Walking down the beautiful alleys of the Thabor in Rennes, one of my favourite French cities, I came across a scene that reminded me of the world before the pandemic. A world where we could sit next to each other to act as the social beings we all are and experience art, together.
It was summer. The atmosphere was fairly relaxed, oblivious of the invisible killer on a rampage. While wearing a mask in downtown Rennes was an obligation, several visitors didn’t have one on their faces and, if they had one, they would wear it below their noses or chins. But I couldn’t blame them. The Thabor is a spacious garden and social distancing wasn’t an issue.
When I saw all these empty chairs lined up before an equally empty bandstand, I felt a pinch in my heart, a hint of despair. I remembered how much I enjoyed live music. The many concerts I’ve attended. The numerous souls I felt connected with. The energy the musicians passed on to us and, percolated by our hearts and emotions, circulated back to them. Live music embodies one of my mantras: the present is a present.
When I saw these empty chairs and the equally empty bandstand, I felt sad for the artists who can’t meet their public any more. To voice their pain. To speak their joy, their struggles through the vernacular they master and that we understand and love.
Growing up in a peaceful area of the world, where art, science and education were all vital and equal, I thought humanity would never have to go through such a crisis. Maybe ‘thought’ isn’t the right word to use here. Maybe ‘hoped’ is more fitting. But hope isn’t a strategy and we had so many warning signs about our ways, that we collectively chose to ignore. And, if we ever decided to take ‘action’, we went to the so-called social media that are anything but social. To complain, sometimes vehemently, in 280 characters sentences before moving on to the next hot topic that we felt obliged to comment on. Shallow, frail, and futile. I’d wager Darwin didn’t envision evolution would turn out into a form of regression, an ‘idiocracy’.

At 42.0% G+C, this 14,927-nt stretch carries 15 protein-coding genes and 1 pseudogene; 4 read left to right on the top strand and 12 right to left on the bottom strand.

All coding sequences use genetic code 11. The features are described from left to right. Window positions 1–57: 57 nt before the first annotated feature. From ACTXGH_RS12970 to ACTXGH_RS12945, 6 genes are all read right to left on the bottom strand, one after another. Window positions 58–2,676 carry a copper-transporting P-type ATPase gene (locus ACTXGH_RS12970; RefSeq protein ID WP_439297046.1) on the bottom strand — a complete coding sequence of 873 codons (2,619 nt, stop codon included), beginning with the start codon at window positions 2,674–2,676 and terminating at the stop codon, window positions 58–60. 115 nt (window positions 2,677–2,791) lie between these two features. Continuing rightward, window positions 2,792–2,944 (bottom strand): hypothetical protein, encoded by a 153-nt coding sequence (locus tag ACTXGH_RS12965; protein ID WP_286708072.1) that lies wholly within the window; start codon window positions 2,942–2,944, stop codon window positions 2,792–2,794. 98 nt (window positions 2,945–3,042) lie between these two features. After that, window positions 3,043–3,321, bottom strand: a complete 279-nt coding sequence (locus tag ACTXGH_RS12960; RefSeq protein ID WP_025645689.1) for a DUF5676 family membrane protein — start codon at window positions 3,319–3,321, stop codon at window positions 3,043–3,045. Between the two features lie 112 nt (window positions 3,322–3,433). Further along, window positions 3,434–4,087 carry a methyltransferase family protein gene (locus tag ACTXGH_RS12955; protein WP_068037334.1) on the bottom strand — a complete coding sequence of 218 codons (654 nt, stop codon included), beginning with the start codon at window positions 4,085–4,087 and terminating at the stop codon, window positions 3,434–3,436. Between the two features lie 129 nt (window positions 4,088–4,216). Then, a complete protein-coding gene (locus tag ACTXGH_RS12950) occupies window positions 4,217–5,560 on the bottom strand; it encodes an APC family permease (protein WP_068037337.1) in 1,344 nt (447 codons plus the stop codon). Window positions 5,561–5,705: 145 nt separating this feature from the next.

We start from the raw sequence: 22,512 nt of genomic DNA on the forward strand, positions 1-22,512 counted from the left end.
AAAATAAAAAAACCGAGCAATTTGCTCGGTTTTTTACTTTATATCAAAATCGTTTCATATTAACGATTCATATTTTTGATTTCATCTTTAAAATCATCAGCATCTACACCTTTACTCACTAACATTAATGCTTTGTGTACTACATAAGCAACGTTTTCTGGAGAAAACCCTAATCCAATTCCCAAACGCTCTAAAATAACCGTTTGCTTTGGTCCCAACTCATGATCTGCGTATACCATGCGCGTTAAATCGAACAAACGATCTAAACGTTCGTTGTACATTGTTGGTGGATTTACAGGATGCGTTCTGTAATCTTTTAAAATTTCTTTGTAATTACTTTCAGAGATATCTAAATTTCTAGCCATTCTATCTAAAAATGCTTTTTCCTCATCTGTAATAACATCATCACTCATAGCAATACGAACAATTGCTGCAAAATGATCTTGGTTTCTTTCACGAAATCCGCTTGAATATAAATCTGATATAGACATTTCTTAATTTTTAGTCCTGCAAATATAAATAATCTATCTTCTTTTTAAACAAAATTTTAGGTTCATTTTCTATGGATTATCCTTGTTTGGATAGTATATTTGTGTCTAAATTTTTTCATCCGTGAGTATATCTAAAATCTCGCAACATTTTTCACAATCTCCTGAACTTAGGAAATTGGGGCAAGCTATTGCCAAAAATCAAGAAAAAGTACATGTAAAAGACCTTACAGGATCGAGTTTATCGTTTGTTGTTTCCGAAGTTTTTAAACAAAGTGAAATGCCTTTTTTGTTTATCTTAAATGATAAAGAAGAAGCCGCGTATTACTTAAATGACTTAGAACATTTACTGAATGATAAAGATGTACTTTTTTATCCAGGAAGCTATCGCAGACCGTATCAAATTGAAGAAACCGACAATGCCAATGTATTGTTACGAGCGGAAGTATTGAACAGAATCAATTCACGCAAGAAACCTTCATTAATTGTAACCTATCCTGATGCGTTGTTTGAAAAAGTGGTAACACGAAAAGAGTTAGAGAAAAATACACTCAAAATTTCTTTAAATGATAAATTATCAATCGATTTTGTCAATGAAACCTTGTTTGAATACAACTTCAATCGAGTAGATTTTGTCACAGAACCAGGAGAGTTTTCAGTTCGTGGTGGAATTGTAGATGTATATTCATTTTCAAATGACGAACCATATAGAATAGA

Hope isn’t a strategy but a necessity. It’s the fuel that makes us go that extra mile, day after day. So I hope that we will learn our lesson this time, for real. I hope that we will stop ‘entertaining’ ourselves to death by fairy tales and constant dopamine in small doses. I hope that we will stop lying to ourselves in such a mind-boggling proportion.
We are social beings. And society doesn’t fare well when hyper-individualism is the new norm. When many, trapped in a small, handheld frame, forget that we can’t exercise our freedom in independence from the required collaboration among us, for our collective well-being. In a note to The Old Regime and the Revolution (1856), Alexis de Tocqueville wrote that ‘No one is less independent than a citizen of a free state.’
I hope that we can relearn to depend on one another. I hope that we can understand that, as humans, we must relinquish some of our individual freedoms for the sake of the collectivity that defines us.
We must stop sowing the seeds of greed, ignorance, fear and hatred.
So that one day, we can put back art, science and education on the pedestals they deserve.
So that one day, we can occupy, together, those empty seats before they rust, smile to one another, and let the good vibes ‘spoken’ by those playing on the bandstand grip us.
So that one day, the present will become a present again.